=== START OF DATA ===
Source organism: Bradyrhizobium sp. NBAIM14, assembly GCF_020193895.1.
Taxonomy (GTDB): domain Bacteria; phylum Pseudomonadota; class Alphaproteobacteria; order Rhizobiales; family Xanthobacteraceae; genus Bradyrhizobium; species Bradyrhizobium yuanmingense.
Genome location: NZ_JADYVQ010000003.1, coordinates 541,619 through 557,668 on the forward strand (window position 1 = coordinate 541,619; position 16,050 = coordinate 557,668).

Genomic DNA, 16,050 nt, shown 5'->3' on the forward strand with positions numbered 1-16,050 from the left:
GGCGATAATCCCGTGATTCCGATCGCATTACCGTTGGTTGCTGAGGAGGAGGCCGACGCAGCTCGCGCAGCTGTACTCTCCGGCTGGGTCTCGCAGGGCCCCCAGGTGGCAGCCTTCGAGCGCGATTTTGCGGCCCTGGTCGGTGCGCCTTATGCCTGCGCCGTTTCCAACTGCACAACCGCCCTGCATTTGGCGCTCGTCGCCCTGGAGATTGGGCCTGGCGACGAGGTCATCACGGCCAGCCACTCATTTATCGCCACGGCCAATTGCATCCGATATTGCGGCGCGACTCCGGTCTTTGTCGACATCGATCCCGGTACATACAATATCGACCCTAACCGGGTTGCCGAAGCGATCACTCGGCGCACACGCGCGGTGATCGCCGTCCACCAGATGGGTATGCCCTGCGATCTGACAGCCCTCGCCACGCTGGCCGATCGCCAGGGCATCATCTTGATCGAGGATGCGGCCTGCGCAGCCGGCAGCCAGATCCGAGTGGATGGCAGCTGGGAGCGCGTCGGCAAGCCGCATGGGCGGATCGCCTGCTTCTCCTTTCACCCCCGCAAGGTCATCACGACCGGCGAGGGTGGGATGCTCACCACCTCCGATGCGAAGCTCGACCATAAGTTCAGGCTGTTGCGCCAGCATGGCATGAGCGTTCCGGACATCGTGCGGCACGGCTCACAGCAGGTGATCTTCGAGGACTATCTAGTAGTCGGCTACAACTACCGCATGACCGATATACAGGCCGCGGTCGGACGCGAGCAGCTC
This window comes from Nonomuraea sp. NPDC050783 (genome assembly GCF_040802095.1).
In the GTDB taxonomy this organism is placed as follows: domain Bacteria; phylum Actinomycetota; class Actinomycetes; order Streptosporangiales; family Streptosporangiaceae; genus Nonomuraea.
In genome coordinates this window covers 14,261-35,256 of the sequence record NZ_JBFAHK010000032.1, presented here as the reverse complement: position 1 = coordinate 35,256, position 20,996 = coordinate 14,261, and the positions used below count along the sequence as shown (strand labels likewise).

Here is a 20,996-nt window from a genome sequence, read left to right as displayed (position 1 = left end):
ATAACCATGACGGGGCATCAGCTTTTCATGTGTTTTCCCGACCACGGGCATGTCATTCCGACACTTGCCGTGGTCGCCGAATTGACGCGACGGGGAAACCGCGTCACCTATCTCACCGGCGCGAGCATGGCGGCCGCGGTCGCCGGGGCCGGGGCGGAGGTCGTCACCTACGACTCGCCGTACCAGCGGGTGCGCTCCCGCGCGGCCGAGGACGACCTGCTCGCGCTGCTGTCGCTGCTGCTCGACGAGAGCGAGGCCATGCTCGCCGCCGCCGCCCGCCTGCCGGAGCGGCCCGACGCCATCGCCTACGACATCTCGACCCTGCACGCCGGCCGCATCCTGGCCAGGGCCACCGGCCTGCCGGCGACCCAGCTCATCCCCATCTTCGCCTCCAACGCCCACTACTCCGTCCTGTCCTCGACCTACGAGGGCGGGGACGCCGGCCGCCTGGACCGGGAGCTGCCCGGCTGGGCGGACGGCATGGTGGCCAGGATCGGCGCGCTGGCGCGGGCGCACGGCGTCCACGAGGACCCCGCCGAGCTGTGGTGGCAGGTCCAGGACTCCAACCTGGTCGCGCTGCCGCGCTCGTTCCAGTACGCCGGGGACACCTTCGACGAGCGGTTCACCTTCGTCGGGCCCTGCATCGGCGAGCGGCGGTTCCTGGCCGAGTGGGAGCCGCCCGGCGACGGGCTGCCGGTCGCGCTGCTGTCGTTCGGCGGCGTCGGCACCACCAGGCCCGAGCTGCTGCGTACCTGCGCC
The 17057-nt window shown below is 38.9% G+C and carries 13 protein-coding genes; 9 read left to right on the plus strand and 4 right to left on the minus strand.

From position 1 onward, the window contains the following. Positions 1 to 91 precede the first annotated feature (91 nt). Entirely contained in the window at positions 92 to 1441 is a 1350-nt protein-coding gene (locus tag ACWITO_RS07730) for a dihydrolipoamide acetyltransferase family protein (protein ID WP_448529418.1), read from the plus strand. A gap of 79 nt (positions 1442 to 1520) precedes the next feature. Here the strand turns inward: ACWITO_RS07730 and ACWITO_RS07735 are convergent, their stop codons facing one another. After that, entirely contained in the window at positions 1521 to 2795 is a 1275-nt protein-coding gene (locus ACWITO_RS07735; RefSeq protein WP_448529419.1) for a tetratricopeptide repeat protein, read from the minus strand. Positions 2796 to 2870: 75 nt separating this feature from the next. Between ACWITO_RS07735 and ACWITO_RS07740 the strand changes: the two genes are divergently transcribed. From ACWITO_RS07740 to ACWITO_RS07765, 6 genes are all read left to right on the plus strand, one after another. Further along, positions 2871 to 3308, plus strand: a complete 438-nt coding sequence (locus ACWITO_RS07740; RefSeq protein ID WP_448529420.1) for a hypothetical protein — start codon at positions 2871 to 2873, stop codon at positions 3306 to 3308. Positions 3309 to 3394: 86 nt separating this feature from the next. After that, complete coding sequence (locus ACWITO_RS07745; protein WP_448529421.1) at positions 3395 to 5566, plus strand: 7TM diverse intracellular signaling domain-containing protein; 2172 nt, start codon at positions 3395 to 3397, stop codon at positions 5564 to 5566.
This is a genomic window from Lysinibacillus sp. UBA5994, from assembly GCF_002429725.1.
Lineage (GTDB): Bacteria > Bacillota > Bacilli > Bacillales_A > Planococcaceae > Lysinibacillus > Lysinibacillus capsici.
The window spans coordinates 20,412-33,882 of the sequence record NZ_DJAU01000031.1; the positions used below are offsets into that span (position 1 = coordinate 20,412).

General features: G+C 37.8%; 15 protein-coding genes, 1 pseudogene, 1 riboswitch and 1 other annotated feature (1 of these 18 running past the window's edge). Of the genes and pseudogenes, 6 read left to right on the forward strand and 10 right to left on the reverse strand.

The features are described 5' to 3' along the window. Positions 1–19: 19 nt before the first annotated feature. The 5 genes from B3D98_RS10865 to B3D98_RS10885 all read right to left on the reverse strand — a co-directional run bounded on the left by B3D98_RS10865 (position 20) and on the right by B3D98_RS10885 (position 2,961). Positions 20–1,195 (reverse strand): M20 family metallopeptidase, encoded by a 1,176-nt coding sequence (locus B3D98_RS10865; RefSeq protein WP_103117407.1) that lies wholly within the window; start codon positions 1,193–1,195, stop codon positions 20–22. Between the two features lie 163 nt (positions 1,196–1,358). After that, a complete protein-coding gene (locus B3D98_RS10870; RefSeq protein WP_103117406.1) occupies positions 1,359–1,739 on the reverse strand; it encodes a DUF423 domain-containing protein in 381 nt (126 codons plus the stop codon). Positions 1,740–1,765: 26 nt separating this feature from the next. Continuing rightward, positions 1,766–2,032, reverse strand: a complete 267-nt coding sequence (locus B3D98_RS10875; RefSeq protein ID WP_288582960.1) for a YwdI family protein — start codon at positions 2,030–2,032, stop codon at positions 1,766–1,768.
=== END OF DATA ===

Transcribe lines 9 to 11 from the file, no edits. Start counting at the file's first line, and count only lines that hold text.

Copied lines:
Here is a 20,996-nt window from a genome sequence, read left to right as displayed (position 1 = left end):
ATAACCATGACGGGGCATCAGCTTTTCATGTGTTTTCCCGACCACGGGCATGTCATTCCGACACTTGCCGTGGTCGCCGAATTGACGCGACGGGGAAACCGCGTCACCTATCTCACCGGCGCGAGCATGGCGGCCGCGGTCGCCGGGGCCGGGGCGGAGGTCGTCACCTACGACTCGCCGTACCAGCGGGTGCGCTCCCGCGCGGCCGAGGACGACCTGCTCGCGCTGCTGTCGCTGCTGCTCGACGAGAGCGAGGCCATGCTCGCCGCCGCCGCCCGCCTGCCGGAGCGGCCCGACGCCATCGCCTACGACATCTCGACCCTGCACGCCGGCCGCATCCTGGCCAGGGCCACCGGCCTGCCGGCGACCCAGCTCATCCCCATCTTCGCCTCCAACGCCCACTACTCCGTCCTGTCCTCGACCTACGAGGGCGGGGACGCCGGCCGCCTGGACCGGGAGCTGCCCGGCTGGGCGGACGGCATGGTGGCCAGGATCGGCGCGCTGGCGCGGGCGCACGGCGTCCACGAGGACCCCGCCGAGCTGTGGTGGCAGGTCCAGGACTCCAACCTGGTCGCGCTGCCGCGCTCGTTCCAGTACGCCGGGGACACCTTCGACGAGCGGTTCACCTTCGTCGGGCCCTGCATCGGCGAGCGGCGGTTCCTGGCCGAGTGGGAGCCGCCCGGCGACGGGCTGCCGGTCGCGCTGCTGTCGTTCGGCGGCGTCGGCACCACCAGGCCCGAGCTGCTGCGTACCTGCGCC
The 17057-nt window shown below is 38.9% G+C and carries 13 protein-coding genes; 9 read left to right on the plus strand and 4 right to left on the minus strand.